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Korea, Colombia agree to seal trade deal this year

President Lee Myung-bak and Colombian President Juan Manuel Santos on Thursday agreed to seek an early conclusion of a free trade agreement and to develop bilateral relations beyond economic interests.

The two leaders agreed to upgrade their half-century-old ties to a “strategic cooperative partnership,” a diplomatic term that refers to ties that are close enough to cooperate on security, global issues and other topics beyond economic exchanges.

“We are pressing related ministries to accelerate negotiations for an FTA between Korea and Colombia,” Santos was quoted as saying during the summit meeting by Lee’s spokesperson Park Jeong-ha.

Comparing Korea’s status in the Asia Pacific region to Colombia’s in South America, Santos said he took pride in the fact that Colombia fought on the South’s side in the 1950-53 Korean War, according to Park.

Lee thanked Bogota for its support of Seoul in many international agenda and promised to make efforts to help Colombia join the Asia-Pacific Economic Cooperation. Santos thanked Lee for the support for Colombia’s APEC membership and asked him to pay a visit to Bogota next year.

Santos, on a three-day official state visit to Korea, visited the Demilitarized Zone separating the two Koreas and the United Nations Command headquarters, attended a luncheon meeting with Korean business leaders, a Colombia investment promotion session, a meeting with National Assembly Speaker Park Hee-tae and a visit to industrial facilities in southeastern part of the country. Santos is the third Colombian president ever to visit South Korea and the first since 1996.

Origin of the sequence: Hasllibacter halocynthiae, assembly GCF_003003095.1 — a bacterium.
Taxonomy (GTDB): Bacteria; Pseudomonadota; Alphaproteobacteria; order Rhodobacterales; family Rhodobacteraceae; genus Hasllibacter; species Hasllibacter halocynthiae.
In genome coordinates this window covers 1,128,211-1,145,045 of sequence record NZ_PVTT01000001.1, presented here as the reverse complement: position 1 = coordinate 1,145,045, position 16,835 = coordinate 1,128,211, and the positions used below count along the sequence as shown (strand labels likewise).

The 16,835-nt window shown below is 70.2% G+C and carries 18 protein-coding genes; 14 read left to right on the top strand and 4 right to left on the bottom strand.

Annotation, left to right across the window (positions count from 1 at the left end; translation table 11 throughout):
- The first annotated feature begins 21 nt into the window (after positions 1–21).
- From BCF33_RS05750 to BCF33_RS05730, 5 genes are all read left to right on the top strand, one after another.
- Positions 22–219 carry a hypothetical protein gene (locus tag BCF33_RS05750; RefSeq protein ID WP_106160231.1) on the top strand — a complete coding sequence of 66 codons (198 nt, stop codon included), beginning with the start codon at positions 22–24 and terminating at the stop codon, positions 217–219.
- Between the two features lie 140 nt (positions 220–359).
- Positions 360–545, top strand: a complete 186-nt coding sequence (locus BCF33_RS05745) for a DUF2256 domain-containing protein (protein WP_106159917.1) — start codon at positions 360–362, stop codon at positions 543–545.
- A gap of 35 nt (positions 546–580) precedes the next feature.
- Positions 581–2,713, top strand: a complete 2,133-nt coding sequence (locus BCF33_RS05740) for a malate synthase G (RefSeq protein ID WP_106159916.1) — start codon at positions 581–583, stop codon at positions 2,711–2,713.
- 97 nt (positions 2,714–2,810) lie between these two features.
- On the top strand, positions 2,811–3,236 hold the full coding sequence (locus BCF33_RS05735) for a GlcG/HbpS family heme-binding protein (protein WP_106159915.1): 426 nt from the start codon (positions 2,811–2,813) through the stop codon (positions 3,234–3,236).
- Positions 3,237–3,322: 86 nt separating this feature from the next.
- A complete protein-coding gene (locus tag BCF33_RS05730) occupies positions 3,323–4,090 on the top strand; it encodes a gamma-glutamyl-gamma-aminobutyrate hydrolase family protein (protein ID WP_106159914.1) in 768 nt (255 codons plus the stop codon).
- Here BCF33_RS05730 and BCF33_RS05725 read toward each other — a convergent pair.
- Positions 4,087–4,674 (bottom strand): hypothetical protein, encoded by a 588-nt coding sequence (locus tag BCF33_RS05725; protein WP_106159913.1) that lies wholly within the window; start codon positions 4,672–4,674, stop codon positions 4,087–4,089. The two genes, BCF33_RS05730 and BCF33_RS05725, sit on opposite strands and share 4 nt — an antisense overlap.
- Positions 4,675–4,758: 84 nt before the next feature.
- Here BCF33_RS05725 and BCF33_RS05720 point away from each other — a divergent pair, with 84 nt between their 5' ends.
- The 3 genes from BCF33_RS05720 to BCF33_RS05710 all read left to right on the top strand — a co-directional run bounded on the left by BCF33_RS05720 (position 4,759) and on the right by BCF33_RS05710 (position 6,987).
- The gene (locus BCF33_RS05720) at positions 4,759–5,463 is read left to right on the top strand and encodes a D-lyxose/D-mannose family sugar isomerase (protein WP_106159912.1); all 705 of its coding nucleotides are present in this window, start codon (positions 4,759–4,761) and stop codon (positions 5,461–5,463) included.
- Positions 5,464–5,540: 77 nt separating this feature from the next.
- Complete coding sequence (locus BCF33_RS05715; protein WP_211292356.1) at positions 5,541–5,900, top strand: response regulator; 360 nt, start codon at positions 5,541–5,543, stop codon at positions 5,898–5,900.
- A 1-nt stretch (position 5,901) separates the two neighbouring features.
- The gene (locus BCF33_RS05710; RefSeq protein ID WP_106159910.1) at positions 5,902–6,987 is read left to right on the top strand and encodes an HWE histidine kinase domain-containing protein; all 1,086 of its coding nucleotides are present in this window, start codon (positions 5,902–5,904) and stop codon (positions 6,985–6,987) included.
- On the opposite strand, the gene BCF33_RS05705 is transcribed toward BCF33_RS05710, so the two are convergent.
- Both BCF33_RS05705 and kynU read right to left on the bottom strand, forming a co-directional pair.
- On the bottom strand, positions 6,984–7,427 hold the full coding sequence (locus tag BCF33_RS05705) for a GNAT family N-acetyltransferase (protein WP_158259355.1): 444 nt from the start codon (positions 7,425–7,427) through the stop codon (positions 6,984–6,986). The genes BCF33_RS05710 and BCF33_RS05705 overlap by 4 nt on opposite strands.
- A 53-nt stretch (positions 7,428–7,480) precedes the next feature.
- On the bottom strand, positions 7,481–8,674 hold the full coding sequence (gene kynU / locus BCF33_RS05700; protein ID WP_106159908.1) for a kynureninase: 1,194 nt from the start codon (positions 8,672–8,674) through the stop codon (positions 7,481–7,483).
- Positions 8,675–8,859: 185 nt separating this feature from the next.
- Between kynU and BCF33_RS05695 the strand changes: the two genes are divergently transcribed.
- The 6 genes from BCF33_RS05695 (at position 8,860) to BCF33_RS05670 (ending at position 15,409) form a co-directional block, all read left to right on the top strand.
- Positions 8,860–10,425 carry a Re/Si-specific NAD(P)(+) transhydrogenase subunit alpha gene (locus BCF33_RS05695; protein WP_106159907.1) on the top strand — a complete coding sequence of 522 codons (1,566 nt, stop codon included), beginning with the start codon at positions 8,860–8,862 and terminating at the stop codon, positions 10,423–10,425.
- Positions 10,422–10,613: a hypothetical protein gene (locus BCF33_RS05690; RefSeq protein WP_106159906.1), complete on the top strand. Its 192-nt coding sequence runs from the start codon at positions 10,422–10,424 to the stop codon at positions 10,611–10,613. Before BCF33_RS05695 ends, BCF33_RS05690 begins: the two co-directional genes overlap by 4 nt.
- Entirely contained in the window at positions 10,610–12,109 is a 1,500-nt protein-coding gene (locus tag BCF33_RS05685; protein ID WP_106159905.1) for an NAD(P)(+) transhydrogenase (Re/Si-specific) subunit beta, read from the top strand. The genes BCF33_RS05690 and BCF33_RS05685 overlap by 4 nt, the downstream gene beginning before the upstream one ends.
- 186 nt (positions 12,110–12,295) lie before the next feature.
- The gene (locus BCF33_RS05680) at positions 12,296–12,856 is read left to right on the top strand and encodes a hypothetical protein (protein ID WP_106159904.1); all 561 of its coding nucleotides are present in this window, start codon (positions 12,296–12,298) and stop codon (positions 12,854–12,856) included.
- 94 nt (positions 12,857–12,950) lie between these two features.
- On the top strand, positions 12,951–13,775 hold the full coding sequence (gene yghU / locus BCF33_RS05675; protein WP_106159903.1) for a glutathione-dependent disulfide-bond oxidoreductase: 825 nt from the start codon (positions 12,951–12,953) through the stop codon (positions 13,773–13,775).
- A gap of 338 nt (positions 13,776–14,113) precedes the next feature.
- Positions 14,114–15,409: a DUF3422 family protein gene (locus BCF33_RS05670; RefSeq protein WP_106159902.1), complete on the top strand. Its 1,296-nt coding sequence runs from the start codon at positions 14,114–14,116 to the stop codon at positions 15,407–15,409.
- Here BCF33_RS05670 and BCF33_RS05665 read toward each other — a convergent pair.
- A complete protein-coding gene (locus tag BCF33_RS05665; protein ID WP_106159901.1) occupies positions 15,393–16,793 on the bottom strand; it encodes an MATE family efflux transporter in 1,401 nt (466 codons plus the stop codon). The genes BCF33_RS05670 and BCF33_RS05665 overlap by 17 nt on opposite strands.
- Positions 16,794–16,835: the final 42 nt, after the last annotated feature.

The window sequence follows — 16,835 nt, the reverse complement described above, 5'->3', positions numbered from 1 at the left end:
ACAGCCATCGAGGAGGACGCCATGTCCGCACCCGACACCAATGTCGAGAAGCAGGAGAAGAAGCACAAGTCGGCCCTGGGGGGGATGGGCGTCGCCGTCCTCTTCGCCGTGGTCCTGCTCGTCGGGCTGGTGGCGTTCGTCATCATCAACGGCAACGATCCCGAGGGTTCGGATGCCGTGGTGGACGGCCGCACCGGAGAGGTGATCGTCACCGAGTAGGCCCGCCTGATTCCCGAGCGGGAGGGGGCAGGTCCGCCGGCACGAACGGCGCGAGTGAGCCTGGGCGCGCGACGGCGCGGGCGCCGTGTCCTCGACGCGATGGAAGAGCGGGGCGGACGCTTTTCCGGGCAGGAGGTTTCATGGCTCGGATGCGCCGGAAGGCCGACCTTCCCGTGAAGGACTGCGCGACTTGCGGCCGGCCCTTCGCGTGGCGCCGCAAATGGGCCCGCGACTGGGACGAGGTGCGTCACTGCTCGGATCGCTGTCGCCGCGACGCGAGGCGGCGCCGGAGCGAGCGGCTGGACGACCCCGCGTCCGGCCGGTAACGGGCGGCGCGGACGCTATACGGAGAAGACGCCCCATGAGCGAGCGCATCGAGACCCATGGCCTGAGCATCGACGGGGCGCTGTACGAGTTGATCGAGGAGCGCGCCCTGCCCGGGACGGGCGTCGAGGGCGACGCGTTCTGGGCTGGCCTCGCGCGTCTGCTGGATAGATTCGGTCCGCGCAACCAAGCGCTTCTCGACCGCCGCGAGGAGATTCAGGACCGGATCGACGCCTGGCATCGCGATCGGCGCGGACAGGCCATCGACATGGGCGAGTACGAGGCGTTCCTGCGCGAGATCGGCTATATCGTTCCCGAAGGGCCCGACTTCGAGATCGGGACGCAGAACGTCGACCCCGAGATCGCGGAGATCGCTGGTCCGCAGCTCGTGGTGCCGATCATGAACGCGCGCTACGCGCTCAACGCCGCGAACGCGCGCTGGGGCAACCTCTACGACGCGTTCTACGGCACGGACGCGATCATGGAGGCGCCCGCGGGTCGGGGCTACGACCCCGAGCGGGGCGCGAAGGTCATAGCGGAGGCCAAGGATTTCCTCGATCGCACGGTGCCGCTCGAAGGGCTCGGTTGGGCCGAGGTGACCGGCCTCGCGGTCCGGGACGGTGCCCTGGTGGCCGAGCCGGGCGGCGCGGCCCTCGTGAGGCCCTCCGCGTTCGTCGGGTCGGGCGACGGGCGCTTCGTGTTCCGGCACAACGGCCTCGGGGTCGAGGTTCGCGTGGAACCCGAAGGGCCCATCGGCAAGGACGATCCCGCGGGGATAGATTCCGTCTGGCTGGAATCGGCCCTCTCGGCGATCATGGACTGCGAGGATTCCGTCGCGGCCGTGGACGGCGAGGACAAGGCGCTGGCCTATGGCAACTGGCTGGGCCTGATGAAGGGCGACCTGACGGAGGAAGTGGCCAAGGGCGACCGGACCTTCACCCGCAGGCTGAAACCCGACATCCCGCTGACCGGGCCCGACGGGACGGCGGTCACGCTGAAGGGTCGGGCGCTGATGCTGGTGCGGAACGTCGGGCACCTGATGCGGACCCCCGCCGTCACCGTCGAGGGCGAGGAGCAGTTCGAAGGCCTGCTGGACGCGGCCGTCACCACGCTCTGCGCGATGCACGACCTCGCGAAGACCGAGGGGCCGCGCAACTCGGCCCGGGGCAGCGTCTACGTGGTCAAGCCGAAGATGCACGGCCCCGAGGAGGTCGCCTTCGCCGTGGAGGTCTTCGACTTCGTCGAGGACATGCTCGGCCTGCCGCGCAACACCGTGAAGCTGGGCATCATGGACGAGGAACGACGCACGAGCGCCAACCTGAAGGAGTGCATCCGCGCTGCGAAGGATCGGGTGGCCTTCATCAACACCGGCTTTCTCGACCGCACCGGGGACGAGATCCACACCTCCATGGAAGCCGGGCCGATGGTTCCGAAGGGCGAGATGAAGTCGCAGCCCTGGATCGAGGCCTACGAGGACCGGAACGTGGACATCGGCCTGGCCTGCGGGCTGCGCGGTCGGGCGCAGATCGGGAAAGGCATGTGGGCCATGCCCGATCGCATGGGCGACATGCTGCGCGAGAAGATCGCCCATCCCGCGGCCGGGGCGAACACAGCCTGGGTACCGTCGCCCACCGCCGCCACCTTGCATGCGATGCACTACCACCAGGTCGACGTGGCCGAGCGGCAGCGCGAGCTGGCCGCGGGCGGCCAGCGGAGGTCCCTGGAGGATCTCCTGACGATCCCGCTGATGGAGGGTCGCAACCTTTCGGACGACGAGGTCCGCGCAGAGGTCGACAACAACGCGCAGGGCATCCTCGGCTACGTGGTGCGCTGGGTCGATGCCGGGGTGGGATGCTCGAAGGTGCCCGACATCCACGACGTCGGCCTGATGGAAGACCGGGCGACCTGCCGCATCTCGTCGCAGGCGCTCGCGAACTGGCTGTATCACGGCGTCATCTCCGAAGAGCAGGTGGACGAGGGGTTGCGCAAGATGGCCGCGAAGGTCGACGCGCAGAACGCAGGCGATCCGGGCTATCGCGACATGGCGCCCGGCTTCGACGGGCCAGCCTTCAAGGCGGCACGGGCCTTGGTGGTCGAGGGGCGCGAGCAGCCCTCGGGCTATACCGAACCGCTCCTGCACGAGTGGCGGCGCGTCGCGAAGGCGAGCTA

“More than anything else, the two countries agreed in today’s summit talks to conclude free trade agreement negotiations within this year so as to expand their political alliance forged in blood to an economic alliance,” Cheong Wa Dae said in a statement.

South Korea will take part in a multi-billion-dollar project to develop new oil mines, facilities and shipping centers in Colombia, the Seoul government said Thursday.

Under the joint project likely to be worth up to $10 billion, the two countries will develop new oil fields in Colombia’s eastern Llanos grasslands, along with a pipeline to Colombia’s western coast for shipments to South Korea and other Asian markets, according to the Ministry of Knowledge Economy.

Colombia is said to have oil reserves of 1.9 billion barrels, but nearly all of its daily production of 267,000 barrels is currently exported to the United States.

“Knowing that Colombia is working to diversify markets for its oil, the ministry proposed the project that will help increase shipments to Asia by developing new oil fields, a pipeline, refinery and seaports,” the ministry said in a press release.

The countries on Thursday signed a memorandum of understanding, under which South Korea will soon form a working group of government officials and representatives from private companies to set up detailed plans for the project by November and launch a joint feasibility study with Colombia before the year’s end, according to the ministry.

Three South Korean companies, including the state-run Korea National Oil Corp., currently own stakes in 10 oil development projects in Colombia.

Another MOU was signed on the sidelines of the Lee-Santos summit, under which South Korea will help improve Colombia’s electric power supplies. Colombia is currently working to increase its electricity production from 13.5 gigawatts to 16.2 gigawatts by 2014, according to the ministry.

By Kim So-hyun and news reports (sophie@heraldcorp.com)
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